Northern New York Newspapers
Watertown
Ogdensburg
Massena-Potsdam
Lowville
Carthage
Malone
NNY Business
NNY Living
NNY Ads
Sat., Oct. 25
SUBSCRIBE
Serving the communities of Massena and Potsdam, New York
Related Stories

Massena board schedules public hearing on curfew

PREV
NEXT
ARTICLE OPTIONS
A A
print this article
e-mail this article

MASSENA - Police Chief Timmy J. Currier’s proposed nightly curfew could become village law in a few weeks.

The village’s Board of Trustees voted unanimously Tuesday night to establish a public hearing at 5:30 p.m. Sept. 18 to consider the curfew. The board may vote to approve the curfew after the hearing.

The law would require children under 16 years old to be off the streets from 10 p.m. to 5 a.m. The village has had a curfew law on its books since 1969, but stopped enforcing it in 1993 because of questions over its constitutionality. Parents, for example, cannot be arrested for having children who violate the curfew if they were unaware the youngster left the house.

Mr. Currier previously said the revised law addresses those constitutionality concerns and will hopefully help deter juvenile crime in the village.

Trustee Patricia K. “Trish” Wilson had previously suggested amending Mr. Currier’s proposal, allowing greater leeway on the curfew on weekends and for older children.

But Mr. Currier’s proposal will end up staying intact, Mayor James F. Hidy said Tuesday night.

“If we keep it just like we did back in the day, you’re going to hear a lot of good things from the people out there,” Mr. Hidy said.

The village is still working out details on curfew penalties, Mr. Hidy said. Possible punishments include 20 hours of community service for repeat offenders. Parents of children violating the curfew could be charged fines up to $50 for the first violation, $100 for the second and $250 thereafter or serve up to 15 days in jail, perform community service or a combination of the three.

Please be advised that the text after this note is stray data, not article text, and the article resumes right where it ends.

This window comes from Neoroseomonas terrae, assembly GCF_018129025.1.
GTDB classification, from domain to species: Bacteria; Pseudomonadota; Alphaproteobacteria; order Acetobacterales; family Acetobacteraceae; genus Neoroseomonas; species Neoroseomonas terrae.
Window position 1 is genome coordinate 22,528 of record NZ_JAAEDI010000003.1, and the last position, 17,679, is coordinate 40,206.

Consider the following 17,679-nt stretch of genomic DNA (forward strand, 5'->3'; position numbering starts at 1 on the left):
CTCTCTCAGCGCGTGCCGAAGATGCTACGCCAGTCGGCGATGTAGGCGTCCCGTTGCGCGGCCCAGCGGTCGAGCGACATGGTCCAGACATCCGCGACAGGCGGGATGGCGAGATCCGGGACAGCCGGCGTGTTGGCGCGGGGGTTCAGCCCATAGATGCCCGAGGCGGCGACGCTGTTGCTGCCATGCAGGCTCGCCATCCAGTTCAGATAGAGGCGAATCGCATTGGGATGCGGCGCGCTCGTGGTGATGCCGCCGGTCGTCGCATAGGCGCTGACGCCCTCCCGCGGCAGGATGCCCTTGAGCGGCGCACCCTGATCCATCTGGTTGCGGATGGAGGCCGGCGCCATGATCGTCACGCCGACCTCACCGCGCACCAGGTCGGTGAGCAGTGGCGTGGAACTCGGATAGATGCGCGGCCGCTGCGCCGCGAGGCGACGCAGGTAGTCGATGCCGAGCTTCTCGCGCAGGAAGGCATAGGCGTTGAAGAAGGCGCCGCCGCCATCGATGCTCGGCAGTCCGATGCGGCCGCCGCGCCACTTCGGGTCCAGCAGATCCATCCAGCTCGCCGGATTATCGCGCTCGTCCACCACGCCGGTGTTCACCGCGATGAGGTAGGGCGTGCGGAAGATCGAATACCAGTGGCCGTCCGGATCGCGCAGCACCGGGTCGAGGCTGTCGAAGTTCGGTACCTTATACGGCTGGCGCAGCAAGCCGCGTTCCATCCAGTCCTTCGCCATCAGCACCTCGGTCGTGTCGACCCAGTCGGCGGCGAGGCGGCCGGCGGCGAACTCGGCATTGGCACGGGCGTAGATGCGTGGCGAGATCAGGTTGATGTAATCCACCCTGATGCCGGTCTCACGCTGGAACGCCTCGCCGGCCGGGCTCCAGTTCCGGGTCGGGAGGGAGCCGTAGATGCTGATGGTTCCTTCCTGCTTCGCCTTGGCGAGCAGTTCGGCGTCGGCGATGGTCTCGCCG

Mr. Currier previously said the penalties would be a “worst-case scenario” for curfew violators. In most cases, police would simply use the curfew as a reminder to children to remain indoors at night.

The village must still determine how it will administer the community service punishment, Mr. Hidy said. Officials decided to push forward with the public hearing and planned to work out the final details in the coming weeks.

“It’s just a matter of working on those mechanisms,” Mr. Hidy said.

Mr. Hidy jokingly pictured himself as the town crier enforcing the curfew.

“‘Here ye Here ye, all off the streets,’” Mr. Hidy quipped.

““You’re going to walk through downtown with the bell,” Trustee Patricia K. “Trish” Wilson told him.

At the end of the meeting, resident Thomas E. Macaulay praised the effort to reinstate the curfew.

“We, as a society, have got to make parenting easier and the curfew will do that,” he said. “It will help our young people raise our kids into prosperous citizens.”

Commenting rules:
  1. Stick to the topic of the article/letter/editorial.
  2. When responding to issues raised by other commenters, do not engage in personal attacks or name-calling.
  3. Comments that include profanity/obscenities or are libelous in nature will be removed without warning.
Violators' commenting privileges may be revoked indefinitely. By commenting you agree to our full Terms of Use.
Giveaway
Syracuse Football Tickets Giveaway
Connect with Us
DCO on FacebookWDT on Twitter